Archiving micro-kindnesses and everyday heroism in South Africa
2021 has been a hard year in South Africa and everyday people have taken strain. But it’s easy to forget that, amidst the multitude of challenges, there has also been a blossoming of civic response and activism arguably not seen in the country’s recent history.
A new book captures this remarkable shift and profiles some of the millions of “micro-kindnesses” that have comprised the social safety net that continues to hold South Africa together. Emerging from a pandemic-time anthropology course with graphic design students at North-West University, the book highlights the best of South Africa. It provides an important counter-narrative to the stories of national collapse that circulate widely, particularly in international media.
50 stories were chosen from around 1,500 entries, while a call for illustrators allowed us to commission rising artist Jethro Longwe to add images. The stories vary in voice and length, and each provides a unique insight into a country where people reached deep into their pockets, skill-sets and hearts to respond to the unfolding crisis.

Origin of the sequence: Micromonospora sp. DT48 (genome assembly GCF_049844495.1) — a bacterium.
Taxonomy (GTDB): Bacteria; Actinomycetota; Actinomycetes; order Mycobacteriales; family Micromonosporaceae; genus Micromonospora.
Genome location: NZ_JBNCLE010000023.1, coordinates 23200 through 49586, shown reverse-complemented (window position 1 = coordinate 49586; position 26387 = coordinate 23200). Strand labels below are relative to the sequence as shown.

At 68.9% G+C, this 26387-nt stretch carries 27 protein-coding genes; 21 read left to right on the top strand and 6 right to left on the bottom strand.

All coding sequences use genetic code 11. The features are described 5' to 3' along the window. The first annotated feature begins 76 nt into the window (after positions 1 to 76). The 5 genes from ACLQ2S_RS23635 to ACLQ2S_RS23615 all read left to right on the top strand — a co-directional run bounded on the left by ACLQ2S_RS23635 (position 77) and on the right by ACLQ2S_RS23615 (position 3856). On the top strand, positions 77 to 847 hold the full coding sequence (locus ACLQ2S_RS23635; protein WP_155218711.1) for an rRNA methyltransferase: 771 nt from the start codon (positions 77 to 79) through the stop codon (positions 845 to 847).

From a variety of perspectives, these narratives demonstrate remarkable compassion, deep transformation, generosity and understanding. They remind us – and outside observers – that everyday people have long been achieving what politicians rhetorically promise: the witnessing of and response to full humanity.
The book has already resonated with international audiences. A Canadian university has replicated the initiative with their students, given the impact that South African students reported when they were compelled to look for good. It matters what stories we amplify about our world, as stories become our resources for emotional and analytic response. At a time when bad news travels at the speed of WhatsApp, we need to make sure to amplify the good.
Below are four examples of stories from the book.